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AirStrip CRITICAL CARE

The Apple Worldwide Developers Conference (WWDC) is taking place in San Francisco right now. On the first day Apple introduced the new iPhone 3G S. They also continued their tradition of presenting some interesting upcoming applications.

AirStrip Technologies has presented its new medical app called Critical Care. I really don’t have any comments at this moment other than WATCH THE VIDEO IT WILL BLOW YOUR MIND!

AirStrip CRITICAL CARE features include:

  • Virtual Views – Remote, virtual real-time monitoring of live cardiac rhythm strips and other waveform data such as pulse oximetry, end tidal CO2 and peak ventilator pressures.
  • Strip Zooming – The zoom feature maintains relative size of waveforms and the background grid allows for easy assessment and measurements.
  • Automated Caliper – The automated caliper measures designated intervals, both automatically and manually.
  • Strip Scrolling – The scroll function allows users to quickly scroll through stored waveform data, such as telemetry strips.
  • Patient Data Display – Tidal volume, airway pressure, flow and volume readings are also available in virtual real-time, directly from patient monitors.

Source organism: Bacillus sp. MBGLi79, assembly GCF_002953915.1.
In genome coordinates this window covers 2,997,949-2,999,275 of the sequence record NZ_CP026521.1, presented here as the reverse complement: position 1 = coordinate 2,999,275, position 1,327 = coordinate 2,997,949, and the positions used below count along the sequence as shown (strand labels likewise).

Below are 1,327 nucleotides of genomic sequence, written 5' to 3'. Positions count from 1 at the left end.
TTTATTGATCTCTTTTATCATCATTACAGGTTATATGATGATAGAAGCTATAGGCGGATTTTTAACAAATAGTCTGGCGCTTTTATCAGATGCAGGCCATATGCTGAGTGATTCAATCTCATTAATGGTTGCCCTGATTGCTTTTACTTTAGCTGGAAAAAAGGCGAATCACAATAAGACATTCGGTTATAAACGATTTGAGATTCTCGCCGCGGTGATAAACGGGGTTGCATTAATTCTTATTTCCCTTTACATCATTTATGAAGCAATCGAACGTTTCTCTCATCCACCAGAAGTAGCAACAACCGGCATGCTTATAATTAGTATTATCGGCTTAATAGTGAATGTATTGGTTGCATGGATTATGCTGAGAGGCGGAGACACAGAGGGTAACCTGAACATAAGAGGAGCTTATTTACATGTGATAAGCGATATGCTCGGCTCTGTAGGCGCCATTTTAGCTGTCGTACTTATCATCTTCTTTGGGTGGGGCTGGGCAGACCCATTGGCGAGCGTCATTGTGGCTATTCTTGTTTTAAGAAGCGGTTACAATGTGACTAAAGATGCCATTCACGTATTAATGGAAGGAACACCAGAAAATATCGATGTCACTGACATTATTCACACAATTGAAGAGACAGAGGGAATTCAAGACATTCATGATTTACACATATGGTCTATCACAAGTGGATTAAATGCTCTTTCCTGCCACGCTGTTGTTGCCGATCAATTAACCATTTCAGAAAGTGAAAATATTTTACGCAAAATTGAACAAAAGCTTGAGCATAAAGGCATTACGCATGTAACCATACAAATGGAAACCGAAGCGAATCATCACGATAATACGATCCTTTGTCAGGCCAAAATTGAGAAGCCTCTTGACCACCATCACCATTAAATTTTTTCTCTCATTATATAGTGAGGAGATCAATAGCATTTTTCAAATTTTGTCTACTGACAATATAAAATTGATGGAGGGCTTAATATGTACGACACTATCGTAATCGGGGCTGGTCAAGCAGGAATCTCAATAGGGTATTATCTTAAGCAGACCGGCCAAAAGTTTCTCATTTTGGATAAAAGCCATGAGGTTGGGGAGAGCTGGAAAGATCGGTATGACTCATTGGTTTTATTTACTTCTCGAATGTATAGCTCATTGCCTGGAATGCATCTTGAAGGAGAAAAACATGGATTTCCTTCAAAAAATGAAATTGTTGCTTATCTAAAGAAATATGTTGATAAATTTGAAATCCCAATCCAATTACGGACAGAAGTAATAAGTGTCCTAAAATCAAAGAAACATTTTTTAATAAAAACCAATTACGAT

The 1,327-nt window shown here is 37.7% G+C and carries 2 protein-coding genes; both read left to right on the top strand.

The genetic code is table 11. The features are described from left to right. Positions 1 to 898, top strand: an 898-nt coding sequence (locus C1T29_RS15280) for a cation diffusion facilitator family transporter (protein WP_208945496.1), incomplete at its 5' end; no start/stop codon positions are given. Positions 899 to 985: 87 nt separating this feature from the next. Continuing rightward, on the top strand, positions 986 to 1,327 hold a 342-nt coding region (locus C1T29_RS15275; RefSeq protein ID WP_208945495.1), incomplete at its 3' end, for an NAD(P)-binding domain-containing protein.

AirStrip already has one interesting application available in iTunes store called AirStrip OB. This application, intended for obstetricians, delivers vital patient waveform data — including fetal heartbeat and maternal contraction patterns — in virtual real-time directly from the hospital labor and delivery unit to a doctor’s iPhone.

If you are interested you can watch the whole Apple WWDC 2009 Keynote Address.

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Swine flu outbreak in iTunes store

There seam to be more swine flu apps in iTunes store than confirmed swine flu cases throughout the World :). As of today, there are 25 iPhone applications related to swine influenza available in iTunes store.

Swine Flu iTunes

Eleven of these apps are free, while the other 14 cost somewhere between $0.99 and $1.99. Most of these apps are either trackers, meaning that they show you maps of swine flu cases, or RSS aggregators, bringing you the latest swine influenza news. I tried all of the free apps, and can tell you that none of them really impressed me. Some are better designed than others, some offer more functions, but none are great. For example, Swine Flu Tracker Map looks great, but its map loads so painfully slow that you want to shoot yourself. On the other hand, The Swine Flu Tracker (notice how creative the names of these apps are) doesn’t offer any additional features, but has the fastest loading map. As for news aggregators, my favorite would have to be H1N1 (Swine Flu) Update.